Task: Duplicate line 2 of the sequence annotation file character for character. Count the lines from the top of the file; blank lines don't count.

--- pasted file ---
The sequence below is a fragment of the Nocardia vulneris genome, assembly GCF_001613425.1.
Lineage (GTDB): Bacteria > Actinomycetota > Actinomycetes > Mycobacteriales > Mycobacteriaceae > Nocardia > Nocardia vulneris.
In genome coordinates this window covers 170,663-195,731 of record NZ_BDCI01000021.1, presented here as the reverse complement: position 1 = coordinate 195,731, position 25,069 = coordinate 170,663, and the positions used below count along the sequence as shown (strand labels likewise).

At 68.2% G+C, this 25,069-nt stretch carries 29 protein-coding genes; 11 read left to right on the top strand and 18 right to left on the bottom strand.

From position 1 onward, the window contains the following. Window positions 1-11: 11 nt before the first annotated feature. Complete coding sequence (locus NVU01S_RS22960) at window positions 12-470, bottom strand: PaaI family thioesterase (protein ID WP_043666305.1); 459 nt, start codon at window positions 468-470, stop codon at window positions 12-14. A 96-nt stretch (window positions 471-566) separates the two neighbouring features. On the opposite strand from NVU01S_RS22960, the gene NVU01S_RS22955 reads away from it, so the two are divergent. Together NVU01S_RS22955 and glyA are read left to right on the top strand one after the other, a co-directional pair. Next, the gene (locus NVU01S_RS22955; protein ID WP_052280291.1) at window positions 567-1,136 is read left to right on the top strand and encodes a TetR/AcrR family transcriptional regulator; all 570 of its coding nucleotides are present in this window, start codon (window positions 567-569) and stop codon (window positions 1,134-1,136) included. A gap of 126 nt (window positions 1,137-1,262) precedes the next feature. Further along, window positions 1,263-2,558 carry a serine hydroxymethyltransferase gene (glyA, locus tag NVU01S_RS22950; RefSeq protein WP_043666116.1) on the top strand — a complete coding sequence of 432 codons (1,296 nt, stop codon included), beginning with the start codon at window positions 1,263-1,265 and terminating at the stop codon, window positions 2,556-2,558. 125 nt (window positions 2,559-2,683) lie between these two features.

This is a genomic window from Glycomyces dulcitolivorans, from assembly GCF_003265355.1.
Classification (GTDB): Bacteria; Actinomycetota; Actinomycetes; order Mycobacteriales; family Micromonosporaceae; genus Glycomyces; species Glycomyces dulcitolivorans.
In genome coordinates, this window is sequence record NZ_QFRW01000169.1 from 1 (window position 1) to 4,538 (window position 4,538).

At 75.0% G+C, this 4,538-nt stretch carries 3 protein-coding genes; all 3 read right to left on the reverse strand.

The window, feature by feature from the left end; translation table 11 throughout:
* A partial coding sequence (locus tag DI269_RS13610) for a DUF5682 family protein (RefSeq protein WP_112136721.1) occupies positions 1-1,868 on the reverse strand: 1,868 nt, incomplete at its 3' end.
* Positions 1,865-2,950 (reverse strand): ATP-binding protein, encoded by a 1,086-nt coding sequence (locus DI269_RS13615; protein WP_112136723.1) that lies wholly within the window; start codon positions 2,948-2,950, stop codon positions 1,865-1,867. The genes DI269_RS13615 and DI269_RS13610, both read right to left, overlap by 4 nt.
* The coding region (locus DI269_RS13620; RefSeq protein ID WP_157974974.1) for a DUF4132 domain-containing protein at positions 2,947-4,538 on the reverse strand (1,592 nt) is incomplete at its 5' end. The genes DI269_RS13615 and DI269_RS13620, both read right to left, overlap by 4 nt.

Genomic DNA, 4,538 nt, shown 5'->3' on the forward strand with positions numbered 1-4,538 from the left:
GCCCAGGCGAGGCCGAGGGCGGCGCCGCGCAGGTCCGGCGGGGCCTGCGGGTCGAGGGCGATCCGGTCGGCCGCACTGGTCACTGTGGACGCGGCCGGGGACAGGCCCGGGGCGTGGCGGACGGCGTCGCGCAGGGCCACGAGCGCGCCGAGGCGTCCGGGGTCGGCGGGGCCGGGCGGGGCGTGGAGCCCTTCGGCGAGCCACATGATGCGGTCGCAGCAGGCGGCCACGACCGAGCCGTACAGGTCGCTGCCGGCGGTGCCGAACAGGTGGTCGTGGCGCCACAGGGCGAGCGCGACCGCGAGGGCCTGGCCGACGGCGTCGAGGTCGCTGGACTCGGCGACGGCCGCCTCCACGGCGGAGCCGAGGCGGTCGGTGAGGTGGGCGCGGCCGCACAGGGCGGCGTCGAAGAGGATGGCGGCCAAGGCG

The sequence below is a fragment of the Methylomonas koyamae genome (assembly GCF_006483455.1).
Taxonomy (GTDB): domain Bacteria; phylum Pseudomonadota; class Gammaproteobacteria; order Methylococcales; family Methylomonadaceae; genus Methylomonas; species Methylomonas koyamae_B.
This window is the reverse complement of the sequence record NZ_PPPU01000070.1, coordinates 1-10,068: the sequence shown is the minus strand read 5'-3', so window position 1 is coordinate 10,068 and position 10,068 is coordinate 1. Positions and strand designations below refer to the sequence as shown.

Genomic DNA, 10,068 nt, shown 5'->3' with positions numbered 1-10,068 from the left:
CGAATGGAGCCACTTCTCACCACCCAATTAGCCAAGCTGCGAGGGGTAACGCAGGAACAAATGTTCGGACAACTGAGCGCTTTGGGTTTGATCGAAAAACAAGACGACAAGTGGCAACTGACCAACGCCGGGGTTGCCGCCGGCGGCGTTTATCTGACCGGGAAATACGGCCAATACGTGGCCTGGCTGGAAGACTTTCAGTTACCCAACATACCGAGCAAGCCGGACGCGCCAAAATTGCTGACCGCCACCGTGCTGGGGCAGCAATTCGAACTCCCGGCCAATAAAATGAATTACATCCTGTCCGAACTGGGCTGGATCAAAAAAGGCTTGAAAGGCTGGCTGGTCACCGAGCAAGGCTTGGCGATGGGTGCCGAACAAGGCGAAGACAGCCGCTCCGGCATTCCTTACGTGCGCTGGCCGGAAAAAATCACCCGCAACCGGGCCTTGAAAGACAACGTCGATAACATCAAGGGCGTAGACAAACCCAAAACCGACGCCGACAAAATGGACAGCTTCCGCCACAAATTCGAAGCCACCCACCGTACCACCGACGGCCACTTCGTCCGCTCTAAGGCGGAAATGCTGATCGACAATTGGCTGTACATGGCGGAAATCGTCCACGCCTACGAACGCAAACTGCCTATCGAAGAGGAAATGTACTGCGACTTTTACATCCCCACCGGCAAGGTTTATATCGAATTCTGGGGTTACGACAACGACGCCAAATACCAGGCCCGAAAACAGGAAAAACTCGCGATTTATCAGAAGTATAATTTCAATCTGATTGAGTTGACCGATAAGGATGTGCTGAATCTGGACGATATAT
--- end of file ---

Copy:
Lineage (GTDB): Bacteria > Actinomycetota > Actinomycetes > Mycobacteriales > Mycobacteriaceae > Nocardia > Nocardia vulneris.